Residents and landowners near the proposed Highland New Wind Development utility site have long expressed their belief the project poses many threats, not only to the environment but to the quality of life in Highland County as related to its economy.
Ralph H. Swecker, Chris Swecker, Pendleton Goodall, McChesney Goodall, William Goodall, Wayne Goodall, and Gregory Warnock filed their post-hearing brief in the case that was similar to The Nature Conservancy’s position on environmental protection, but also pointed out the detrimental effects on tourism in the area and historic sites.
The citizens’ brief says HNWD failed to meet its burden of proof that environmental impacts are acceptable; failed to provide all the information requested by state agencies in the process; failed to show how it would minimize environmental impacts; and failed to show the project is not contrary to public interest.
The environmental studies produced by HNWD “were designed with minimal effort and without a sound scientific basis,” citizens said. They pointed out state agencies all said they needed more information before a full evaluation could be completed. “HNWD has disregarded these repeated requests and has failed to produce information that would allow the SCC to adequately and meaningfully evaluate this project,” they said. “The information that was contained in the reports shows that the project site is subject to one of the highest bird and bat migration rates ever recorded in the East, is within the documented migration pathway of endangered bats, is visited by the bald eagle and has been one of the few places in Virginia where an endangered squirrel has been captured. During the evidentiary hearing, HNWD promised to produce the complete results of its latest bat study that was supposed to address many of the concerns about the project’s impact on bats. The “˜study’ that was ultimately filed on Dec. 28, 2006, however, is totally devoid of any meaningful information further demonstrating HNWD’s inability to meet the licensing criteria. All of this has led the Virginia agency in charge of managing Virginia’s wildlife to conclude that the project as proposed presents “˜an unacceptable risk to wildlife.'”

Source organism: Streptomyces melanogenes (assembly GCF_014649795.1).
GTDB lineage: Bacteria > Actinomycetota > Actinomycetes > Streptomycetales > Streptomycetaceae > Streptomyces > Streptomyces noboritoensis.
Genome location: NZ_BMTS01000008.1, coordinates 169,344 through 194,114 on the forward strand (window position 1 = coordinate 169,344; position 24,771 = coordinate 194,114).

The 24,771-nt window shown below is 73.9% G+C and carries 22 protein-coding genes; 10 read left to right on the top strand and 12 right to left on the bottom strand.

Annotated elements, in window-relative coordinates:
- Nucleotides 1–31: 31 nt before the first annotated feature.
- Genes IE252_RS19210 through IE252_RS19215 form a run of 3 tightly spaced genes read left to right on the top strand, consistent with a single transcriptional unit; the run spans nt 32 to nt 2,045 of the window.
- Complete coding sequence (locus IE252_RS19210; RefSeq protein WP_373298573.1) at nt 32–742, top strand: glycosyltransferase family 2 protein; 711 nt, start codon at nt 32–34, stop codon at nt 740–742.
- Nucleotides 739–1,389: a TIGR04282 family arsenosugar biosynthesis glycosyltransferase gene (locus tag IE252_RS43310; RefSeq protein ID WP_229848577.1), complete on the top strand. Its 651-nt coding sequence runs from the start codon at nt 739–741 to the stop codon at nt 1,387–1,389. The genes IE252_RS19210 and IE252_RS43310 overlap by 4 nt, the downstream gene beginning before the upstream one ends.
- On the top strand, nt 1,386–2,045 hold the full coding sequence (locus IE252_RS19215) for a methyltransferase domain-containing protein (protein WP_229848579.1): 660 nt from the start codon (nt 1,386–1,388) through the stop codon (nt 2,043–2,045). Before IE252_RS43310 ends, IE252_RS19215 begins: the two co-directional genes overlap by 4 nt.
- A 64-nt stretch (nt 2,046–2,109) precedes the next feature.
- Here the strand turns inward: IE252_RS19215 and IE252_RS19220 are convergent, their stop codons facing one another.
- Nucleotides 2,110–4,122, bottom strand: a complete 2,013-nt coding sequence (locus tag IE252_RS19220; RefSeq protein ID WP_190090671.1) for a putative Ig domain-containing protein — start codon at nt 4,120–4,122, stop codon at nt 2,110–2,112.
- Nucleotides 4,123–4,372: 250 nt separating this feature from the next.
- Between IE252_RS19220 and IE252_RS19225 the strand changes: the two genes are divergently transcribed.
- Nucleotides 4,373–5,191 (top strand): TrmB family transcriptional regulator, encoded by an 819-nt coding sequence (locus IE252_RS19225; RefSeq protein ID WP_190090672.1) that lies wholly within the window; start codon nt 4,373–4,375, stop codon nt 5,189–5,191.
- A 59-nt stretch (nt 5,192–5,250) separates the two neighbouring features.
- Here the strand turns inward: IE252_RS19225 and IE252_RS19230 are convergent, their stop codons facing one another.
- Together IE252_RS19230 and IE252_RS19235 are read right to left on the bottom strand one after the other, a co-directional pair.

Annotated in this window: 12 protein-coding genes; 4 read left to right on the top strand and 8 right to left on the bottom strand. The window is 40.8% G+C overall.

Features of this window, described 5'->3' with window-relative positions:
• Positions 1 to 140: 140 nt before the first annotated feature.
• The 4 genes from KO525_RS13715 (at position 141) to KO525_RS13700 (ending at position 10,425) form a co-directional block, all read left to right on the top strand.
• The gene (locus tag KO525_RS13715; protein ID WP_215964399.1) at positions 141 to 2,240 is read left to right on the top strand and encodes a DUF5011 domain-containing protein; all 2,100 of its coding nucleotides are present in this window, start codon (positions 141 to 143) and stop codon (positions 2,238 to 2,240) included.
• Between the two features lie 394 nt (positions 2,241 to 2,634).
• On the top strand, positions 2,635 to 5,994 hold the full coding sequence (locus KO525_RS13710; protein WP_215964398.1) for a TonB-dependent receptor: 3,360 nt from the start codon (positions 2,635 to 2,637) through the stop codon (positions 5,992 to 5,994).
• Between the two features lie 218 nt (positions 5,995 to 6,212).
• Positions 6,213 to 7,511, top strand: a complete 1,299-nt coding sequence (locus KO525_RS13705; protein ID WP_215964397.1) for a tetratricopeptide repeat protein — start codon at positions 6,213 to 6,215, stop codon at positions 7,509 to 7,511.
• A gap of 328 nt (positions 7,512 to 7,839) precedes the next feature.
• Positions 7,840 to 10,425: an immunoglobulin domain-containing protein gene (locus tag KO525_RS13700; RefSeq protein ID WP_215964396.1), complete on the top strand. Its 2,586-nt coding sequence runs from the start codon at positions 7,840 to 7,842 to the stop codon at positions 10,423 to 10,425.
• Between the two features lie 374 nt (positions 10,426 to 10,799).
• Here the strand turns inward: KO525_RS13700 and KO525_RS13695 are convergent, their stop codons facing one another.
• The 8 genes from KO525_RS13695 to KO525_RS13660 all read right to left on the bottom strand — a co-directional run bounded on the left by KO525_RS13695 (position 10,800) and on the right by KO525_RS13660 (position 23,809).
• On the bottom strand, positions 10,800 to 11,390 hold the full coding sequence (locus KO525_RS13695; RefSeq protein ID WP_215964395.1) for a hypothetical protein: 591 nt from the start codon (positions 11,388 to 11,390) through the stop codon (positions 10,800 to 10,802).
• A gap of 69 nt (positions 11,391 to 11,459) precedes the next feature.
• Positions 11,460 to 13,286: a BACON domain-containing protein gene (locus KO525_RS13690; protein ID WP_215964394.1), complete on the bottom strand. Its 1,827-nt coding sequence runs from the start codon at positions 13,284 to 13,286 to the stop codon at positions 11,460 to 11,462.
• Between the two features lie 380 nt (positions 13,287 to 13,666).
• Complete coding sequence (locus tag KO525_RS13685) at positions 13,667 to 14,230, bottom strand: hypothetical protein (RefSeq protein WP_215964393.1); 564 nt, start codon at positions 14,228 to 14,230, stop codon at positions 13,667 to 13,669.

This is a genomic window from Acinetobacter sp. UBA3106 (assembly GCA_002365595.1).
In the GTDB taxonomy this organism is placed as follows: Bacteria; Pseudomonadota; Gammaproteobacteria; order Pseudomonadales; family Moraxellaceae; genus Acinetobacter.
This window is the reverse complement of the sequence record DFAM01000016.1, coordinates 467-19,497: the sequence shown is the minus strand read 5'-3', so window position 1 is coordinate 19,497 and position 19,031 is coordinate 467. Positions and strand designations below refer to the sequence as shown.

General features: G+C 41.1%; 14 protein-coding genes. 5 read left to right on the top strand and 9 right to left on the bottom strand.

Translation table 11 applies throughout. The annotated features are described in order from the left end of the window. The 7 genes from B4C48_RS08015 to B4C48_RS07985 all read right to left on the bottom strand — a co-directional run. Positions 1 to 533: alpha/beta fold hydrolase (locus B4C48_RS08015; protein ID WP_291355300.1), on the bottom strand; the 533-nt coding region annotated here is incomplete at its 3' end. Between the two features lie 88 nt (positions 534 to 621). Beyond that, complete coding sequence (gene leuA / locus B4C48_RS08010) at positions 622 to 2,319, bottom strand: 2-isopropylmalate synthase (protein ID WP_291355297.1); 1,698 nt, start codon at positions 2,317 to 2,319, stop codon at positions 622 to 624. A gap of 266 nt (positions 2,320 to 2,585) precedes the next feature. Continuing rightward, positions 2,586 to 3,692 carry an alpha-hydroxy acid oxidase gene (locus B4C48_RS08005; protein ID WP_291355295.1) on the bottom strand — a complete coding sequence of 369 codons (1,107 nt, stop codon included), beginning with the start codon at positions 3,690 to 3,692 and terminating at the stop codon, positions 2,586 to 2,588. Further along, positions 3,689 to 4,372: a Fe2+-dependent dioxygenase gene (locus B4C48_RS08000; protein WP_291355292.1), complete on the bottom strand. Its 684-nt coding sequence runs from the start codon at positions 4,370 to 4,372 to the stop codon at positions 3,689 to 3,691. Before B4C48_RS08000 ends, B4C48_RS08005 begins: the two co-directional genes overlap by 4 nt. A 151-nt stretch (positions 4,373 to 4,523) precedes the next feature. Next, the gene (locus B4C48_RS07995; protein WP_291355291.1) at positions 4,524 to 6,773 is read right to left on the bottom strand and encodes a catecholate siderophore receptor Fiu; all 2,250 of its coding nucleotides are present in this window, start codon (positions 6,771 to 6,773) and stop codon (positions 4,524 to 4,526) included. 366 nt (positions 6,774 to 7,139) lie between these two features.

Furthermore, they said, HNWD’s utility “will not benefit the commonwealth in any significant manner. The energy produced by the turbines will be sold to states that have renewable portfolio standards, the project will not reduce emissions in Virginia; the project will negatively impact ecotourism in Highland County; and the project will negatively alter the undeveloped ridgelines that are visible from the Virginia Birder trail, potentially scenic byways such as route 220 and 250 and Laurel Fork a scenic river.”
Citizens stressed, “The application process here is not about the desirability of wind energy but whether this proposed project meets the requirements of Virginia law. It does not. Therefore, Highland citizens respectfully request that HNWD’s application be denied.”
No burden of proof